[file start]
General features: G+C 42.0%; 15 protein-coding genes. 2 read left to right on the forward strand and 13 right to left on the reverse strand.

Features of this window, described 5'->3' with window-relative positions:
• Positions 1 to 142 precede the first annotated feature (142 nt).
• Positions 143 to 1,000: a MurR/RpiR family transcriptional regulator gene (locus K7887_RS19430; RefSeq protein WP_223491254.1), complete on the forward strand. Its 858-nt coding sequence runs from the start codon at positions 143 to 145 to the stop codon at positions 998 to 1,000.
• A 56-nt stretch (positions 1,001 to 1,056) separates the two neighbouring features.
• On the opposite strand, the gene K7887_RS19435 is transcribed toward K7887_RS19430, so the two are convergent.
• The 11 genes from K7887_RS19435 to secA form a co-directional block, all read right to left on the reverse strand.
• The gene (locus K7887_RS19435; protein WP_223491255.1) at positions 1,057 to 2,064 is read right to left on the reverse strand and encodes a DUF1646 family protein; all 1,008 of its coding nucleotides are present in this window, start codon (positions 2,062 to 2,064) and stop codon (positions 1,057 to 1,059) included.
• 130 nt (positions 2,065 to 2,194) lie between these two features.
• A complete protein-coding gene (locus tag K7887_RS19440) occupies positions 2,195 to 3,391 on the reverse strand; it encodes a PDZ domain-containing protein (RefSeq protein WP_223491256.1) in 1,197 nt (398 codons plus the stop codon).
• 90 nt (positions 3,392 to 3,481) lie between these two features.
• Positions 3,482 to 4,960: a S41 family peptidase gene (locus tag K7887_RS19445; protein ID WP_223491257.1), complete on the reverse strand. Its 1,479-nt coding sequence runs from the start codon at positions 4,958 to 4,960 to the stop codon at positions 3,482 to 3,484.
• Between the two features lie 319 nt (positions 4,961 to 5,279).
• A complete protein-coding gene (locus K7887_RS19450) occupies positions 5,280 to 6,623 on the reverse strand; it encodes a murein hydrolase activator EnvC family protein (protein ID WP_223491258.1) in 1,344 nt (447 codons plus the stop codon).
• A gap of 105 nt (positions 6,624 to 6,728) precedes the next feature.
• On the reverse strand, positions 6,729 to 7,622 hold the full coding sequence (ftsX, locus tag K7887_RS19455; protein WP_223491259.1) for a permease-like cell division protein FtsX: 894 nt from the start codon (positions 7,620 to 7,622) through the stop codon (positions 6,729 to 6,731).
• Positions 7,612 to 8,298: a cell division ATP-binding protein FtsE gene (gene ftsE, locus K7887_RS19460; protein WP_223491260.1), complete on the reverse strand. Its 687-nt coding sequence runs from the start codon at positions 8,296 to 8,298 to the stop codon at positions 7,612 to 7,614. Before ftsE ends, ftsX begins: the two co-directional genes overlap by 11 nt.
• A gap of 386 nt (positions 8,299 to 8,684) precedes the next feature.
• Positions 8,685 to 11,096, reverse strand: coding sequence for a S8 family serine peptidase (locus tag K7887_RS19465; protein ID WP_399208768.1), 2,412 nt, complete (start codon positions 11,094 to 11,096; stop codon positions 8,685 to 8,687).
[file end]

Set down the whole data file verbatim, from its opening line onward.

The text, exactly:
General features: G+C 42.0%; 15 protein-coding genes. 2 read left to right on the forward strand and 13 right to left on the reverse strand.

Features of this window, described 5'->3' with window-relative positions:
• Positions 1 to 142 precede the first annotated feature (142 nt).
• Positions 143 to 1,000: a MurR/RpiR family transcriptional regulator gene (locus K7887_RS19430; RefSeq protein WP_223491254.1), complete on the forward strand. Its 858-nt coding sequence runs from the start codon at positions 143 to 145 to the stop codon at positions 998 to 1,000.
• A 56-nt stretch (positions 1,001 to 1,056) separates the two neighbouring features.
• On the opposite strand, the gene K7887_RS19435 is transcribed toward K7887_RS19430, so the two are convergent.
• The 11 genes from K7887_RS19435 to secA form a co-directional block, all read right to left on the reverse strand.
• The gene (locus K7887_RS19435; protein WP_223491255.1) at positions 1,057 to 2,064 is read right to left on the reverse strand and encodes a DUF1646 family protein; all 1,008 of its coding nucleotides are present in this window, start codon (positions 2,062 to 2,064) and stop codon (positions 1,057 to 1,059) included.
• 130 nt (positions 2,065 to 2,194) lie between these two features.
• A complete protein-coding gene (locus tag K7887_RS19440) occupies positions 2,195 to 3,391 on the reverse strand; it encodes a PDZ domain-containing protein (RefSeq protein WP_223491256.1) in 1,197 nt (398 codons plus the stop codon).
• 90 nt (positions 3,392 to 3,481) lie between these two features.
• Positions 3,482 to 4,960: a S41 family peptidase gene (locus tag K7887_RS19445; protein ID WP_223491257.1), complete on the reverse strand. Its 1,479-nt coding sequence runs from the start codon at positions 4,958 to 4,960 to the stop codon at positions 3,482 to 3,484.
• Between the two features lie 319 nt (positions 4,961 to 5,279).
• A complete protein-coding gene (locus K7887_RS19450) occupies positions 5,280 to 6,623 on the reverse strand; it encodes a murein hydrolase activator EnvC family protein (protein ID WP_223491258.1) in 1,344 nt (447 codons plus the stop codon).
• A gap of 105 nt (positions 6,624 to 6,728) precedes the next feature.
• On the reverse strand, positions 6,729 to 7,622 hold the full coding sequence (ftsX, locus tag K7887_RS19455; protein WP_223491259.1) for a permease-like cell division protein FtsX: 894 nt from the start codon (positions 7,620 to 7,622) through the stop codon (positions 6,729 to 6,731).
• Positions 7,612 to 8,298: a cell division ATP-binding protein FtsE gene (gene ftsE, locus K7887_RS19460; protein WP_223491260.1), complete on the reverse strand. Its 687-nt coding sequence runs from the start codon at positions 8,296 to 8,298 to the stop codon at positions 7,612 to 7,614. Before ftsE ends, ftsX begins: the two co-directional genes overlap by 11 nt.
• A gap of 386 nt (positions 8,299 to 8,684) precedes the next feature.
• Positions 8,685 to 11,096, reverse strand: coding sequence for a S8 family serine peptidase (locus tag K7887_RS19465; protein ID WP_399208768.1), 2,412 nt, complete (start codon positions 11,094 to 11,096; stop codon positions 8,685 to 8,687).